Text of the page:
When I asked my father where he worked, a dogged pride permeated his response: “I’m in the Ironworkers Union young blood, I’ve been at my job at LTV Steel since before I met yo’ mama.”

The pride that I heard in my father’s voice that day is why I am writing this essay, for Teenie Harris captured these flickering moments of possibility over the course of his career as a photographer for the Pittsburgh Courier. His images expressed the duality of black life, revealing that the same frame could hold a million razor cuts tucked in the way, way memory of Joe Lewis’s eyes, and that smoldering, larger-than-life persona that made him our champion. Or permanently freeze the charismatic smile of bandleader Billy Eckstine as he stepped out of his gleaming Cadillac, mid-century Pittsburgh still alive in the backdrop. No other celebrated African American photographer could speak to the very essence of black life like Teenie could. And often times it was not the people he documented, or the historic events that he covered, or the crime scenes he witnessed from behind his lens that spoke to our collective aspirations, trials, and otherworldly misery—it was his grand photographs of cars. For these automobiles became the symbol of us making it, the four-wheeled linchpin of our maleness; the material essence of our limited access to the American dream; the muddied road toward what was possible; the dreams that we as children allowed ourselves to entertain. The automobile was the coveted example of freedom. Still is.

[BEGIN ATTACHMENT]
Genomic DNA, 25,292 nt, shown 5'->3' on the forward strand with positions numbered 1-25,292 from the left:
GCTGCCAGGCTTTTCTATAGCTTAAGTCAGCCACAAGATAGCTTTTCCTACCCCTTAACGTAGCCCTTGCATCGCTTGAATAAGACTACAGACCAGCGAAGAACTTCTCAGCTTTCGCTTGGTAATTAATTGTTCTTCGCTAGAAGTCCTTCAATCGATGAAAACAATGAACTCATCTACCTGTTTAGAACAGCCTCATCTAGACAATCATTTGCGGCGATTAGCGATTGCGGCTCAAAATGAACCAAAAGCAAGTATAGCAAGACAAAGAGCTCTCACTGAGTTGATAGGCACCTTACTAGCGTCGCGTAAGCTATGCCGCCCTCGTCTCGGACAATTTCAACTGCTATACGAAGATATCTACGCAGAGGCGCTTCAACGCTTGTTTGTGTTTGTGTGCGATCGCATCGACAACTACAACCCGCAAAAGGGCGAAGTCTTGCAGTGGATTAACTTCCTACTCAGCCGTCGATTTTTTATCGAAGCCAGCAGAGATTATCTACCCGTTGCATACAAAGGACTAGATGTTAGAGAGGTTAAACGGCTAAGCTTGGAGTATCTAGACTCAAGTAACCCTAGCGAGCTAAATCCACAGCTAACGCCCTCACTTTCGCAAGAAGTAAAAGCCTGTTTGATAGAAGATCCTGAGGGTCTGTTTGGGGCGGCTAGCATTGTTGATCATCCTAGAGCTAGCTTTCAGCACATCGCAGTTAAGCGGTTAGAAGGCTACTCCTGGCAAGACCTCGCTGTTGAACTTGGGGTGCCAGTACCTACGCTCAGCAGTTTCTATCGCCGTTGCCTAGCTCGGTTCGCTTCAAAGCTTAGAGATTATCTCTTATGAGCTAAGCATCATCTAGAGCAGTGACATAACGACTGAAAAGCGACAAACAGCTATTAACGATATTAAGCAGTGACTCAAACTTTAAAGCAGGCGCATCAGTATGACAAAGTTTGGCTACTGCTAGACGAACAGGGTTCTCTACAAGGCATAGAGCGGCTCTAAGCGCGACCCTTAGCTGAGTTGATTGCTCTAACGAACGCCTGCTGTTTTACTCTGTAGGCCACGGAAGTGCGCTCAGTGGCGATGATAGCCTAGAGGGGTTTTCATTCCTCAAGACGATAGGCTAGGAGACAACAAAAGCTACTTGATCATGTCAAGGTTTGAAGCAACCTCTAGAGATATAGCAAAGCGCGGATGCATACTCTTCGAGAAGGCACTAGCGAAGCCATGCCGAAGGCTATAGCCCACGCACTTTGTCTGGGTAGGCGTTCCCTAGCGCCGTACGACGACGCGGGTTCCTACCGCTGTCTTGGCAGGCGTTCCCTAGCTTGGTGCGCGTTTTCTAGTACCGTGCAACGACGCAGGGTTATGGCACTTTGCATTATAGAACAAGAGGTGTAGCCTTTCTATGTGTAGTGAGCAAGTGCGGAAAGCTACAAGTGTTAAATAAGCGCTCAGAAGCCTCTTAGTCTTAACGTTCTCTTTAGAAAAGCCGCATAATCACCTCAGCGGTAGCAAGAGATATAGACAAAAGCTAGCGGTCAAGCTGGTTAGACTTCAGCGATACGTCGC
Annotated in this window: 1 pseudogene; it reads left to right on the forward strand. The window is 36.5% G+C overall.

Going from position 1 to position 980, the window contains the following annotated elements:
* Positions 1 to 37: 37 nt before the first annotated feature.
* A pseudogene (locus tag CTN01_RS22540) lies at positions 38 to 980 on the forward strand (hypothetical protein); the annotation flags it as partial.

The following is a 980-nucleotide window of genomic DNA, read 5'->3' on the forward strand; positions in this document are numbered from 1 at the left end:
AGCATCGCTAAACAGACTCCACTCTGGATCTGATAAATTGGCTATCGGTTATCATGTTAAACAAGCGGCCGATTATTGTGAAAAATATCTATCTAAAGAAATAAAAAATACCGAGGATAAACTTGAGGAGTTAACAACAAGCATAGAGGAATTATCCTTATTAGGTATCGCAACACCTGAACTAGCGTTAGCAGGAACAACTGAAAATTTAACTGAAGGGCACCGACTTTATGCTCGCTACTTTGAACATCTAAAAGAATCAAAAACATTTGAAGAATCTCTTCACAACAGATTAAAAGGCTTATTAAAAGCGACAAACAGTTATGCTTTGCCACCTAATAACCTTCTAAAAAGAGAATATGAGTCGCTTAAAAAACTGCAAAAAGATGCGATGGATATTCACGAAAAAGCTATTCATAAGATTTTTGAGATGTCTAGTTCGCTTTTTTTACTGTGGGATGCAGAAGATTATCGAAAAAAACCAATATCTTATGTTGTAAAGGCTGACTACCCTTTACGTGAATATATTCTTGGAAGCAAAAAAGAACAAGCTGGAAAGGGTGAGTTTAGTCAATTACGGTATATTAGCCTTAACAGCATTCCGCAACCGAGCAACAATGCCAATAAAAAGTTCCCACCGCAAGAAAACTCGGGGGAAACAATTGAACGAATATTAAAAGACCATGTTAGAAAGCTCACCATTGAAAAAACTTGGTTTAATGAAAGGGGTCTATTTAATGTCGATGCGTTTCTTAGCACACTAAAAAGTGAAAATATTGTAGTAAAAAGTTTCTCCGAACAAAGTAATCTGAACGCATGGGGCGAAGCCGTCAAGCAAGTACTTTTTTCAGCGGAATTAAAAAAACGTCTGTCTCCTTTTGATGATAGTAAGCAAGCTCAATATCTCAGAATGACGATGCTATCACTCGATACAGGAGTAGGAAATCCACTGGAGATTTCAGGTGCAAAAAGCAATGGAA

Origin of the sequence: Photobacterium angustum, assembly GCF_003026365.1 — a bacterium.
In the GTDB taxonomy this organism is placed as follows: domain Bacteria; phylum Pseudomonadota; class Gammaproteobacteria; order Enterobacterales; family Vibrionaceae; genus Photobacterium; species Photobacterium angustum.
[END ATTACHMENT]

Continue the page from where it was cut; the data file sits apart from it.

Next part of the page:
Black and white photograph of a man in a Cadillac convertable.